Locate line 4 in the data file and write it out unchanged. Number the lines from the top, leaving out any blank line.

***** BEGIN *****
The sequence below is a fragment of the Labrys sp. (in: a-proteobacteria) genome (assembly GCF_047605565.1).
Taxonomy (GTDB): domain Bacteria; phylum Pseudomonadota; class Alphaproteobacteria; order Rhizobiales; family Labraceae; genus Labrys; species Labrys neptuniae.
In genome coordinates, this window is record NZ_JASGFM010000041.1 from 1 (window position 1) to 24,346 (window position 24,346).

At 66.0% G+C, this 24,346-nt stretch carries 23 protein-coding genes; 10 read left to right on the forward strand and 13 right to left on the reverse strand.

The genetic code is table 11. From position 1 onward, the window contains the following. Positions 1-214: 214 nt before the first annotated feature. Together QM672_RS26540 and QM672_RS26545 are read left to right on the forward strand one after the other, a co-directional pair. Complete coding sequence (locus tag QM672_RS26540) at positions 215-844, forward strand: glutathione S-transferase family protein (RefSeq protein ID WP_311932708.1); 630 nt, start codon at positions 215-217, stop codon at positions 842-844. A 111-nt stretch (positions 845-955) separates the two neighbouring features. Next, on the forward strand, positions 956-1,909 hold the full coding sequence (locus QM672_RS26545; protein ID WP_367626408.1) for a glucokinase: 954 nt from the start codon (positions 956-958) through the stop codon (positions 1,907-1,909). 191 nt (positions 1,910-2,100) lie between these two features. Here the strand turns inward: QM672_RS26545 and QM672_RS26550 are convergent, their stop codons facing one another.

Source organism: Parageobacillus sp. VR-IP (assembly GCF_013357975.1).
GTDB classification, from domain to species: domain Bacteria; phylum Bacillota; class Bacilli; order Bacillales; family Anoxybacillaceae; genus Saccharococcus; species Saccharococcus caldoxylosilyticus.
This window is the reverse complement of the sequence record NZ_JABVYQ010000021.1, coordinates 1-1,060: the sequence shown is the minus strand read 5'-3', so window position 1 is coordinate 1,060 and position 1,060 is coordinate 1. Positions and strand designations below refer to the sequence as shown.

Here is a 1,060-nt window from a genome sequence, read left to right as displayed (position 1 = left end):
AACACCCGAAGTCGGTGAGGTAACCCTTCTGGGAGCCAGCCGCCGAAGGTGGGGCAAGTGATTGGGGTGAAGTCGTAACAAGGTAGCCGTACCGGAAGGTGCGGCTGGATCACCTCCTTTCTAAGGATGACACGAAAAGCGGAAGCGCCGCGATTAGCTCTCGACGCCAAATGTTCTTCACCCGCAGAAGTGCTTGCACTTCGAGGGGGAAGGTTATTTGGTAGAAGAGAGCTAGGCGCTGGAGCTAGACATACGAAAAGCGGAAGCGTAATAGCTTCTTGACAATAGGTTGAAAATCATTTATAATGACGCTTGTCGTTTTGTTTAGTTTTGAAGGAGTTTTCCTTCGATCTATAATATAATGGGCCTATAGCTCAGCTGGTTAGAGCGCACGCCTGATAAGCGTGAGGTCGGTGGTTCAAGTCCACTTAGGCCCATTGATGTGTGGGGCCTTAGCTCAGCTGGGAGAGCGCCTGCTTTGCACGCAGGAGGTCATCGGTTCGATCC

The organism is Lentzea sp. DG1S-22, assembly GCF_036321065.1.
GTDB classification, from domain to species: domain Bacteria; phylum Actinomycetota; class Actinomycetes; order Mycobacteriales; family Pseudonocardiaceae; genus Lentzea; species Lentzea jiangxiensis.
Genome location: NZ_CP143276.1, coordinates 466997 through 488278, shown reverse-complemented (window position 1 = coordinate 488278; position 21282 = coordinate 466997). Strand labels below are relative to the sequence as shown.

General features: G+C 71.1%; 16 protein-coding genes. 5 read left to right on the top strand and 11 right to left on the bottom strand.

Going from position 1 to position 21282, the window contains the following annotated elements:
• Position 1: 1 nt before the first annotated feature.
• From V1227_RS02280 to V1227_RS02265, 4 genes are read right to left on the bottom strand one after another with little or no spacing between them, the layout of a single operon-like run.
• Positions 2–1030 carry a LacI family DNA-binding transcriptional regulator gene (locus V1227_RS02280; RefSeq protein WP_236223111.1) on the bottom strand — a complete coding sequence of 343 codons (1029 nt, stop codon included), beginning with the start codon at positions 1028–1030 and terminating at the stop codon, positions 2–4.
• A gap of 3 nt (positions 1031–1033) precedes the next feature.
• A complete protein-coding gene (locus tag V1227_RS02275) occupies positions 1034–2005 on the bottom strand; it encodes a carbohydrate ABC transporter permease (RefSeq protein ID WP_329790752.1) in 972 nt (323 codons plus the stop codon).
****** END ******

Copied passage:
At 66.0% G+C, this 24,346-nt stretch carries 23 protein-coding genes; 10 read left to right on the forward strand and 13 right to left on the reverse strand.